Operation Santa Claus, Part 19

Hello my fellow intersectional fems!! For my last post on ShoutOut I am going to talk about an event that happens yearly on James Madison University’s campus, Operation Santa Claus. This event is put on by a whole committee of Student Ambassadors. This year the event raised money to go towards the local Harrisonburg nonprofit, Mercy House. 

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featured image and above image via OSC facebook page 

This year’s theme was “How The Grinch Stole Wilson.” The event took a twist on the bedtime story, How The Grinch Stole Christmas. In-between performances they have  skits that followed the plot of the story. The night is filled with warm and light hearted skits that kept the audience laughing and intrigued from the start. Don’t get me wrong I LOVE this event, I have been going for the past couple of years and it is the perfect finals study break, however, this year I realized some upsetting things about Operation Santa Claus.


  1. The event is put on to raise money for a nonprofit of their choosing. Yet I barely even heard what Mercy House was about? Yes I know its great nonprofit that college kids can go get their community service hours filled, but what else? What is my money going to? Coming from having some experience with fundraising, if they would have explained the cause more, where our money might be going to, it would have been much more successful fundraising event.last post.gifVia giphy
  2. Where is the diversity? Now don’t get me wrong I LOVE acapella, Mosaic dance team, and improv. But where’s the other cultural groups? Sure there was a belly dancing team, but there should be more! Where was the step performance  from the multicultural fraternity life that they had last year? An widening of their horizons would have helped to draw more of a diverse crowd in, not just sorority girls that came for the first half just to get points for their organization.
  3. Not only where their performers this year were not as diverse as last year, but their skit was also lacking religion inclusivity. Now I know that the Grinch that Stole Christmas is traditionally not explicitly supporting a religion. But it was very obvious that christmas was the main focus of the event. I am privileged enough to be in the majority who celebrate Christmas, but what about the other individuals who celebrate Hanukkah? Or Kwanzaa? This should be something to consider for next year’s Operation Santa Claus.last post 2.gifvia giphy

The event and everyone involved had their heart in the right place getting into the season of helping others, yet, I encourage them in the future to recognize their privilege in society and use this to widen horizons and encourage diversity!

I had the privilege of celebrating Hanukkah for the first time last week and this is a cultural experience I will cherish forever. As I leave you all I ask that once again you check yourself, open up to new experiences, support those who are different then you, and as always, fight for those who can not fight for themselves.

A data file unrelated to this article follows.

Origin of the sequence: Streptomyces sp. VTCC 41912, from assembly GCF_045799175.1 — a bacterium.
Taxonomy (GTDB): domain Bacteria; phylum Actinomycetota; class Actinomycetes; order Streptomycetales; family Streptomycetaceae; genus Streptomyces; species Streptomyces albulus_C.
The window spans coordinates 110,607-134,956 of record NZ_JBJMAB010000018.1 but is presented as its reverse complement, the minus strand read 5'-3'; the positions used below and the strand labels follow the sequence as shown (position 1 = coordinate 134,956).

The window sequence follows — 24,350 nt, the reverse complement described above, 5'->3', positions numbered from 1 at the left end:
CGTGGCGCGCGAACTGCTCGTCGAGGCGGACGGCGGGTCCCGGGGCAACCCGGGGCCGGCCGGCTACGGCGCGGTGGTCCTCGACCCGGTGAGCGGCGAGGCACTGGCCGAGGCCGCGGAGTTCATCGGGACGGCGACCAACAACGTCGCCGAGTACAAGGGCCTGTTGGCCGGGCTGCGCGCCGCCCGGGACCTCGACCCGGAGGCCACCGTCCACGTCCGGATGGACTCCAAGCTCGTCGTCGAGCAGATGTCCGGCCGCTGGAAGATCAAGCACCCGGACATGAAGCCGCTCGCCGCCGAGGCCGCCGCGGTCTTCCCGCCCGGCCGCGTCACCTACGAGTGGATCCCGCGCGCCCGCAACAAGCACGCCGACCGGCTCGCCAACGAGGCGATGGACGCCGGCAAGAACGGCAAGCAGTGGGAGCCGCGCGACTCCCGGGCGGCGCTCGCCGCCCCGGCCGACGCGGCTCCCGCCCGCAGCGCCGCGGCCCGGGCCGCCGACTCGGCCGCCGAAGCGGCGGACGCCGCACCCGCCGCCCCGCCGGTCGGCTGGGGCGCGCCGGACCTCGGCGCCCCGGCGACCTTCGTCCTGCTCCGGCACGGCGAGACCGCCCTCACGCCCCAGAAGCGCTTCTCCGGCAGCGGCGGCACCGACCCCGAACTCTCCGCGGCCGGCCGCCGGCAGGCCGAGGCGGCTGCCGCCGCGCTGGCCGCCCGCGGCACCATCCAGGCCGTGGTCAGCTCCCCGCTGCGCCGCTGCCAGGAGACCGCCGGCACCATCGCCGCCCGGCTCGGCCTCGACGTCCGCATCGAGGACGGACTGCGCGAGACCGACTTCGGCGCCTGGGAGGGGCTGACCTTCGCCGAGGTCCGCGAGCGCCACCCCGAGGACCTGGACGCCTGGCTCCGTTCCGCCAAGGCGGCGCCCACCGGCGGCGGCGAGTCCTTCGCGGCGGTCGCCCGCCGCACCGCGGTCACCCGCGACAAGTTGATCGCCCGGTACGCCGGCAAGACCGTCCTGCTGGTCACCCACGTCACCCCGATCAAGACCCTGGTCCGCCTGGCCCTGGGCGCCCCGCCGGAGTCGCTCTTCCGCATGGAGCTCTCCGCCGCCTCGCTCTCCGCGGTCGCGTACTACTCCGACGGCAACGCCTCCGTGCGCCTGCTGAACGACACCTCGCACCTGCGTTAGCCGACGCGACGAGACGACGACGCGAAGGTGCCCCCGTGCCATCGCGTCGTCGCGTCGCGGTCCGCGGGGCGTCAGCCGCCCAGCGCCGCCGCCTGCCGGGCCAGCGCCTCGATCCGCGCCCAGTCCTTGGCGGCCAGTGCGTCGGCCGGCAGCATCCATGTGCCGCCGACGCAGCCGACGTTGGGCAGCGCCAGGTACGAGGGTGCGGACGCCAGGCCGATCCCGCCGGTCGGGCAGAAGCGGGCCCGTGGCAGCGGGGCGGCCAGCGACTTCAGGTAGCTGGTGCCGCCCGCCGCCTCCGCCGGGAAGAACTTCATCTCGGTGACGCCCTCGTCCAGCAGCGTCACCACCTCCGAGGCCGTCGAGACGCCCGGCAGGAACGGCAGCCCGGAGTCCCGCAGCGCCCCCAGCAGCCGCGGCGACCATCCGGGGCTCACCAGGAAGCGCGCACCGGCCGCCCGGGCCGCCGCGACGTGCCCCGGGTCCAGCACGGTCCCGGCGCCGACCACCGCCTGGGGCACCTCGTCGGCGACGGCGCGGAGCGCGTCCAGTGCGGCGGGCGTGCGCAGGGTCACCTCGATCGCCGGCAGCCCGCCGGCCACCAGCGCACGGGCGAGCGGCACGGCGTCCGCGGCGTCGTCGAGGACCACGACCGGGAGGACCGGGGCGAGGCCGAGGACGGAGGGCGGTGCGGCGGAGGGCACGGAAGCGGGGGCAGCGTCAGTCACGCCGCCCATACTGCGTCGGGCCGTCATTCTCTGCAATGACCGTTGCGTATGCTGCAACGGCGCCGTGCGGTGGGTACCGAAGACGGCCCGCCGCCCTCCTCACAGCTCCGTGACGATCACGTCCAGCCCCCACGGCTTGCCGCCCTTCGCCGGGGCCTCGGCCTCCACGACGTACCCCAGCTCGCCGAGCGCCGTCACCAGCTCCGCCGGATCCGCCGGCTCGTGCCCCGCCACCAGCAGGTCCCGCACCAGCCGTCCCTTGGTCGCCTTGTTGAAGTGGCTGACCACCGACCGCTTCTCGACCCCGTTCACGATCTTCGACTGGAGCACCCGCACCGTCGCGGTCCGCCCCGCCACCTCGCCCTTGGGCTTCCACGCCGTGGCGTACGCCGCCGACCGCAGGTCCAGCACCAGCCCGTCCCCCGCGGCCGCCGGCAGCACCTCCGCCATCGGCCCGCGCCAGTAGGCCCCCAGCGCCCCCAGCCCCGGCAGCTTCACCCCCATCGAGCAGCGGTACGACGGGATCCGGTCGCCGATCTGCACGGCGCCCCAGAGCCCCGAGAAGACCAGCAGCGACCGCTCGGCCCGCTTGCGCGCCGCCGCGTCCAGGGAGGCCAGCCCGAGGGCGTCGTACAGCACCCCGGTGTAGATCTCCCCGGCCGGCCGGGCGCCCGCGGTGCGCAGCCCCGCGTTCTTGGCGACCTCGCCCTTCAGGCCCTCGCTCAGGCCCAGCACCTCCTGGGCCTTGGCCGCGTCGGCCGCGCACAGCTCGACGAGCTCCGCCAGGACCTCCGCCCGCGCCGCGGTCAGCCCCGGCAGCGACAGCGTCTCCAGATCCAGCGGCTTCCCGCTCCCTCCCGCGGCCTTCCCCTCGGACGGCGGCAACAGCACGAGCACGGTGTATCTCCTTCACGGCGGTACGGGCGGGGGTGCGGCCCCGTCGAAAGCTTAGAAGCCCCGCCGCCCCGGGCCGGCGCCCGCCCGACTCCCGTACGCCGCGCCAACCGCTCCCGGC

4 thoughts on “Operation Santa Claus, Part 19

  1. I really enjoyed this article! In my WGSS class this semester, we discussed intersectionality and identities that make people privileged/oppressed and I think this article really put things into perspective. I think that it very important for everyone to be aware of their identities and which “lenses” they are using to perceive the world.


  2. Thank you for your critical look at the How the Grinch Stole Christmas JMU event! I agree, this event was not promoted very well as it only catered to certain groups in the JMU community to which I was not a part of. I think you pose a really good idea of moving past the notion that everyone celebrates Christmas and make the space inclusive to all religions and communities that are on campus. Hopefully the organizers of the event read this post and make the necessary changes. But anyways, thank you for your insight and it is always a joy to read your posts!


  3. This post shed light on a event that although I’ve never attended, I’ve heard a lot about. Thank you so much for sharing your opinion with us because I’m honestly seeing the way events are presented on campus in a different way now!!


  4. I thought this post was so helpful! It can be hard during the holidays to remember that there are other things being celebrated to varying degrees. All of my friends and family celebrate Christmas, and it seems that everywhere you go at this time of year there’s some Christmas-y theme. However, this year I met a really good friend here at JMU whose family celebrates Hanukkah! It’s been so interesting to learn about how they celebrate and it’s really made me think about the fact that there needs to be more inclusivity, well, everywhere! I thought you also made a good point about the nonprofit organization that the money went towards. They definitely need to provide more information when it comes to advertising the event.


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